Oral Answers to Questions — Fire, Bradford

– in the House of Commons at 12:00 am on 27th July 1950.

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Photo of Mr George Craddock Mr George Craddock , Bradford South 12:00 am, 27th July 1950

asked the Secretary of State for the Home Department if he is aware that three women lost their lives in a fire which occurred in the back room of a stationer's shop in Bradford recently, and that, at the inquest, it was stated that the windows were barred, making escape impossible; and whether he will take steps to enable him to deal with the storage of highly inflammable goods and goods with a low flash point on premises over which at present no supervision can be exercised by the police or fire prevention officers or civil authorities, to prevent a repetition of such disasters.

Photo of Mr James Ede Mr James Ede , South Shields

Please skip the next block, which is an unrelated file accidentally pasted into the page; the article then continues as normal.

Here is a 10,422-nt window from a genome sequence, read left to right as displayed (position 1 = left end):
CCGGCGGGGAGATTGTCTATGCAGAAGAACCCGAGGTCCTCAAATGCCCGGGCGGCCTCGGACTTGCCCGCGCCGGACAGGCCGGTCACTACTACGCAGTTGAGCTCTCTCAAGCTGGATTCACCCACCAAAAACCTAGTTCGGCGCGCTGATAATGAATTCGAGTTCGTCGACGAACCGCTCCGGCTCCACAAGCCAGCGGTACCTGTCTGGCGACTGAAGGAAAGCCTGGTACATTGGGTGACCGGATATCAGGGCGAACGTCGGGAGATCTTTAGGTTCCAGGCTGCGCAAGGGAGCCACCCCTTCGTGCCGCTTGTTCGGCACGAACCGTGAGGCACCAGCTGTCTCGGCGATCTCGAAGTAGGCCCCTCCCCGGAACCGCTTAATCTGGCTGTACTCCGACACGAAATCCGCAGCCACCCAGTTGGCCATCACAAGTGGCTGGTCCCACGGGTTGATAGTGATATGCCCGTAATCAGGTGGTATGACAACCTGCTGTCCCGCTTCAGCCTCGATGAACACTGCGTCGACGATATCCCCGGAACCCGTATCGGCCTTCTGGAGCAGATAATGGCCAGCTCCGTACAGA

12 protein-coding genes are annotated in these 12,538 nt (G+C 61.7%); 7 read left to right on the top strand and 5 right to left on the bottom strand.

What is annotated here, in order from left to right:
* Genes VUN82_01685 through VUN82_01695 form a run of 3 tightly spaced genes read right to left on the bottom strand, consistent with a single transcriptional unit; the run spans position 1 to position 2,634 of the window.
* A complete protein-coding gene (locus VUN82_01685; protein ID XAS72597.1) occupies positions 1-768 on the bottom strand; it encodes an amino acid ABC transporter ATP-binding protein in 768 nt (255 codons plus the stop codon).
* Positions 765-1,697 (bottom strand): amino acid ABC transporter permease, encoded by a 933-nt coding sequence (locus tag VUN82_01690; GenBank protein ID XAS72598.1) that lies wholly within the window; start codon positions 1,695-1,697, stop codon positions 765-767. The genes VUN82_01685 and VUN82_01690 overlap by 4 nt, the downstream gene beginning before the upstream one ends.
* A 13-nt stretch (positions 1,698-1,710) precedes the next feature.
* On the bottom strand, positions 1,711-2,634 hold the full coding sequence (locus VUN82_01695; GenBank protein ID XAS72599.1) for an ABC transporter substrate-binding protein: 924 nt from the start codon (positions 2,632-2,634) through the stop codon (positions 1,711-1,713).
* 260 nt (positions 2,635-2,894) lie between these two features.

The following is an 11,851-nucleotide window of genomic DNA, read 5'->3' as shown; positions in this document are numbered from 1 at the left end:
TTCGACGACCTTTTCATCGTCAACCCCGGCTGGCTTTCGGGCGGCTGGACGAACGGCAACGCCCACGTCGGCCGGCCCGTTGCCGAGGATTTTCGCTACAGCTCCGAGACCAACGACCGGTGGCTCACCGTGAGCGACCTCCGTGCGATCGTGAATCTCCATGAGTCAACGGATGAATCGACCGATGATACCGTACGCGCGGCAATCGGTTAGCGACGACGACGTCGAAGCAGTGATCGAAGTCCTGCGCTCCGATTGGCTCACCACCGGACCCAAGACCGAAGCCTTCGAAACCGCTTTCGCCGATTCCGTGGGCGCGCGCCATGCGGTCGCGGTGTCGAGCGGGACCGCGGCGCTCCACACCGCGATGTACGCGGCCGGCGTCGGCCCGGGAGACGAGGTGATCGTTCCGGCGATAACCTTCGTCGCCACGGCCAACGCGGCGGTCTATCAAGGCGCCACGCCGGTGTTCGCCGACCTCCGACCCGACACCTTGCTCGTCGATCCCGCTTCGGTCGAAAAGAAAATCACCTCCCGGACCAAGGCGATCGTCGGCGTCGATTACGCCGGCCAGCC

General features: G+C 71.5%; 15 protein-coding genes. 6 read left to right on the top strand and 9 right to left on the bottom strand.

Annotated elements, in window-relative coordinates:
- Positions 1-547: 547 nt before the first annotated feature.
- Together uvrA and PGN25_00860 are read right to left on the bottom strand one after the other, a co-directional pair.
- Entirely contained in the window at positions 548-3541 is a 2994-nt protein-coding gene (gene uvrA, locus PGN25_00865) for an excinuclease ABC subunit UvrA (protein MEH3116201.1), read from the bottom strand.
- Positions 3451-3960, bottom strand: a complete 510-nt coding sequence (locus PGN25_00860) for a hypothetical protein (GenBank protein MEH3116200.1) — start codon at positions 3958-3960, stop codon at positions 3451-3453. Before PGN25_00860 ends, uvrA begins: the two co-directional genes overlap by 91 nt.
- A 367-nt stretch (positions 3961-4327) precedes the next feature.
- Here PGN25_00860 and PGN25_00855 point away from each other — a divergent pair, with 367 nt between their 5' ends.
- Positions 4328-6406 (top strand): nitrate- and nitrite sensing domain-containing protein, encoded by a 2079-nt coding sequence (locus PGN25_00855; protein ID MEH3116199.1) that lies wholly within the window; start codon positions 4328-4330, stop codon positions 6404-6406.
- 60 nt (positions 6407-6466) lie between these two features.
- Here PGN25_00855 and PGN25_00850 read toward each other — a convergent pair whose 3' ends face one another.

Reports on this tragic fire are before me, including a report on the inquest, and I should like first to express my sympathy with the relatives of the three women employees who were asphyxiated. Some recommendations on means of escape from fires in shops and warehouses, both generally and where explosive or highly inflammable material is stored or used, were made in the Report of the Departmental Committee on Health, Welfare and Safety in Non-Industrial Premises and the Government have these recommendations under consideration. Further, the Explosives Act, 1875, requires registration with the local authority, compliance with rules and inspection of premises, where explosives, including fireworks, are kept and stored. The Bradford premises were of this kind and were accordingly registered. The question of whether there has been any infringement of statutory safeguards is being considered. I can assure my hon. Friend that measures to reduce the dangers revealed by this fire are being considered by me and, I understand, also by the Bradford fire authority.